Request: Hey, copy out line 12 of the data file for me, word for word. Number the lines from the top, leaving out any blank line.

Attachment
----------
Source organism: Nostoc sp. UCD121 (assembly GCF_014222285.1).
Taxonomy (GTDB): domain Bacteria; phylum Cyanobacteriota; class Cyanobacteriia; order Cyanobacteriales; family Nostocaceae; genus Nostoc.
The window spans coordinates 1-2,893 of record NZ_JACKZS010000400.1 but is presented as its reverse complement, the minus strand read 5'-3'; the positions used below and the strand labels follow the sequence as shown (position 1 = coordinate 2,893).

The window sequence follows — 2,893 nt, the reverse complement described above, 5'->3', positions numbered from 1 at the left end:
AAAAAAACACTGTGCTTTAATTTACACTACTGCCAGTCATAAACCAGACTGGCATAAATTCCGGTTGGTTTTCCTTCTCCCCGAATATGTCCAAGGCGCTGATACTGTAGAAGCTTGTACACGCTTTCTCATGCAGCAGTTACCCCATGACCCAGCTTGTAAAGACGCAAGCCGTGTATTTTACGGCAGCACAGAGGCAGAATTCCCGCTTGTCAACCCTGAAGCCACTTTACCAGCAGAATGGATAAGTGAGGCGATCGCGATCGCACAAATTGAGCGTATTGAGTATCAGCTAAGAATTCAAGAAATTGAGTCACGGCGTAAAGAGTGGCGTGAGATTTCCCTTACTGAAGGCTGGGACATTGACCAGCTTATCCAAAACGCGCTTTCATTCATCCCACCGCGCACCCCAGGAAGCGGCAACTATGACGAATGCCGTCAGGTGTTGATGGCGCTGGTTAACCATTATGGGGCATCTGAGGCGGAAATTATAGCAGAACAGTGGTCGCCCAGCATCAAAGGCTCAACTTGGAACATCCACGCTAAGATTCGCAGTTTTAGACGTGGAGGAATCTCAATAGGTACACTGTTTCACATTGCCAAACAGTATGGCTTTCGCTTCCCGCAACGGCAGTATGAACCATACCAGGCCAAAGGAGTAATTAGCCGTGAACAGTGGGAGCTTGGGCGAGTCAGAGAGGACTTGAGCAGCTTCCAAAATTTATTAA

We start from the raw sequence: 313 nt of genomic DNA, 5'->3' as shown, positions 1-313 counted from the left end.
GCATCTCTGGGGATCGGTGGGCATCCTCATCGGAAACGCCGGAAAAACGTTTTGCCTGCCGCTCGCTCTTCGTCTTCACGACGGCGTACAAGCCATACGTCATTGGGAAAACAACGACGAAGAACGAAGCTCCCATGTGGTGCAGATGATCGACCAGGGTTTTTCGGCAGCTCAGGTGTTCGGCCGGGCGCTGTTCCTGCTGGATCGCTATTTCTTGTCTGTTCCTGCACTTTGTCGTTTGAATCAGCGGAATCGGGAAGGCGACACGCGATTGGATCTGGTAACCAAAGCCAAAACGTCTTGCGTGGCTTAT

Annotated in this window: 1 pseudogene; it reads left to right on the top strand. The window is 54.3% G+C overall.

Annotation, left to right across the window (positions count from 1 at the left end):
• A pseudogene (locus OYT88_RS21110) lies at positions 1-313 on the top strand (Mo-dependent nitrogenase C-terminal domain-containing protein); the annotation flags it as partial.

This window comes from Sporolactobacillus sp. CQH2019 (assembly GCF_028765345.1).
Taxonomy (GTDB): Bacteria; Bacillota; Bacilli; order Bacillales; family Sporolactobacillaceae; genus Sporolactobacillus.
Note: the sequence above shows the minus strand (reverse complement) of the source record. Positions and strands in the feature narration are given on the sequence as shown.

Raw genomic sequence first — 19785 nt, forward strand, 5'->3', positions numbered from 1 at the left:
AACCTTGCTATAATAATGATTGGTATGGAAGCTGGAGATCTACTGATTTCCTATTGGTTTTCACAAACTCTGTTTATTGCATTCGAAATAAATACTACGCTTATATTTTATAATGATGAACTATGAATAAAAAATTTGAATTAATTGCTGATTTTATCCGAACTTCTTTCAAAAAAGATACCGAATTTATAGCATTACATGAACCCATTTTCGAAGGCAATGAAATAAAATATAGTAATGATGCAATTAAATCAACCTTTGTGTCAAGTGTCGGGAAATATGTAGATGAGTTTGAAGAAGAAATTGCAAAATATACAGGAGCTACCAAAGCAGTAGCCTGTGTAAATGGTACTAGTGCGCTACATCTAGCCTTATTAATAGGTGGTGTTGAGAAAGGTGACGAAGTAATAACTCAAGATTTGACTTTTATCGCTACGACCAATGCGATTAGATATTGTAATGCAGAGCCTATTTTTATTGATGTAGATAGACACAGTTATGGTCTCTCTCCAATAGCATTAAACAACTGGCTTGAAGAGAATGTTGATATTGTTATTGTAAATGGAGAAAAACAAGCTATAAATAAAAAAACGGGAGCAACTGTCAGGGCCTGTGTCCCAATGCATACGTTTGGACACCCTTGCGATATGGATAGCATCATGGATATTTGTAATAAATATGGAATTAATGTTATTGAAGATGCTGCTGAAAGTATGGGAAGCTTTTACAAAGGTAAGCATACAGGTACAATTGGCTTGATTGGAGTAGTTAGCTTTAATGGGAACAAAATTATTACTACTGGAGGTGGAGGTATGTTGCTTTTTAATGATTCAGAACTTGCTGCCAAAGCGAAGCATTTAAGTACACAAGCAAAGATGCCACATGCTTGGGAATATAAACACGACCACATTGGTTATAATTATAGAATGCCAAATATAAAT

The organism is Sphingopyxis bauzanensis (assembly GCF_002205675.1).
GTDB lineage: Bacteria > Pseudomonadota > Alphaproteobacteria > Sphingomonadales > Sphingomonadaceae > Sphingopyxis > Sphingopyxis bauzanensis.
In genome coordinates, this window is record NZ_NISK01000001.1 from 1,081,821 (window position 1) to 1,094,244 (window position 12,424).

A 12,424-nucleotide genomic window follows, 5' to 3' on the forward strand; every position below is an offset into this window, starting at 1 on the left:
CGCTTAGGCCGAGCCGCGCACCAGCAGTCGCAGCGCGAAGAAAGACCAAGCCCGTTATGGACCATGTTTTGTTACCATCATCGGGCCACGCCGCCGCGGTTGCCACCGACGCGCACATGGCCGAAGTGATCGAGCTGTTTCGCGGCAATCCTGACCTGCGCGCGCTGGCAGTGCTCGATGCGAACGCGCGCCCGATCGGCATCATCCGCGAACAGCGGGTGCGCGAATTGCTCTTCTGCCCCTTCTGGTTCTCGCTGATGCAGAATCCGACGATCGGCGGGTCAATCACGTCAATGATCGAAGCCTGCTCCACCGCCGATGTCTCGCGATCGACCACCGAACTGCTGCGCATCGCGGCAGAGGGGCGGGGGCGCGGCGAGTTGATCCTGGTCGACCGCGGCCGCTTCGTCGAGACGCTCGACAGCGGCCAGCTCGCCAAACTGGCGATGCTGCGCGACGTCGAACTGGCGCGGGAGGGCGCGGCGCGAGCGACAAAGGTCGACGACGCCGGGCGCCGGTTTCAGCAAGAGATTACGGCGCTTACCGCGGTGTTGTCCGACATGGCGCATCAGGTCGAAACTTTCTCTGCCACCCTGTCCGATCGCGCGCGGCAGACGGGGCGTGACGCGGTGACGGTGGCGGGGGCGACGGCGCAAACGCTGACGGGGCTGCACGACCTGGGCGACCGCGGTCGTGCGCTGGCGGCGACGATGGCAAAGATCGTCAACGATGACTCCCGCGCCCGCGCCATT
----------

Taxonomy (GTDB): Bacteria; Bacillota; Bacilli; order Bacillales; family Sporolactobacillaceae; genus Sporolactobacillus.